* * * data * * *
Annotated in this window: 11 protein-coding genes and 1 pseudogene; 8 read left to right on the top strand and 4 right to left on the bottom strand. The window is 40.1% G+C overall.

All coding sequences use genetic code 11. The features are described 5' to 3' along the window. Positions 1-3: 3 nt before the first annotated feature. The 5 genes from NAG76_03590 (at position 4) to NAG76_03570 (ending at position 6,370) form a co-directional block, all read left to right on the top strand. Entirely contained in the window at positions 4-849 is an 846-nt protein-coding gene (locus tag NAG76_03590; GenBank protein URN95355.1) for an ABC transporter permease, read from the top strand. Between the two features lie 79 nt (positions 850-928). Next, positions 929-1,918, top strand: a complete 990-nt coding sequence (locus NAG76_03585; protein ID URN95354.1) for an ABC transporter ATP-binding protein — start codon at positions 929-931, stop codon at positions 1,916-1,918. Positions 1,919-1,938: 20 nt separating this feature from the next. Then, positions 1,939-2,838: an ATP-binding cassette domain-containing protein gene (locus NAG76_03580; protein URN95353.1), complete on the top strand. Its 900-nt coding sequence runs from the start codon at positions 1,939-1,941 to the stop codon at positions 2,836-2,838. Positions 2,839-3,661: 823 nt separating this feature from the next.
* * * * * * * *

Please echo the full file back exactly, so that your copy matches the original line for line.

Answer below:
Annotated in this window: 11 protein-coding genes and 1 pseudogene; 8 read left to right on the top strand and 4 right to left on the bottom strand. The window is 40.1% G+C overall.

All coding sequences use genetic code 11. The features are described 5' to 3' along the window. Positions 1-3: 3 nt before the first annotated feature. The 5 genes from NAG76_03590 (at position 4) to NAG76_03570 (ending at position 6,370) form a co-directional block, all read left to right on the top strand. Entirely contained in the window at positions 4-849 is an 846-nt protein-coding gene (locus tag NAG76_03590; GenBank protein URN95355.1) for an ABC transporter permease, read from the top strand. Between the two features lie 79 nt (positions 850-928). Next, positions 929-1,918, top strand: a complete 990-nt coding sequence (locus NAG76_03585; protein ID URN95354.1) for an ABC transporter ATP-binding protein — start codon at positions 929-931, stop codon at positions 1,916-1,918. Positions 1,919-1,938: 20 nt separating this feature from the next. Then, positions 1,939-2,838: an ATP-binding cassette domain-containing protein gene (locus NAG76_03580; protein URN95353.1), complete on the top strand. Its 900-nt coding sequence runs from the start codon at positions 1,939-1,941 to the stop codon at positions 2,836-2,838. Positions 2,839-3,661: 823 nt separating this feature from the next.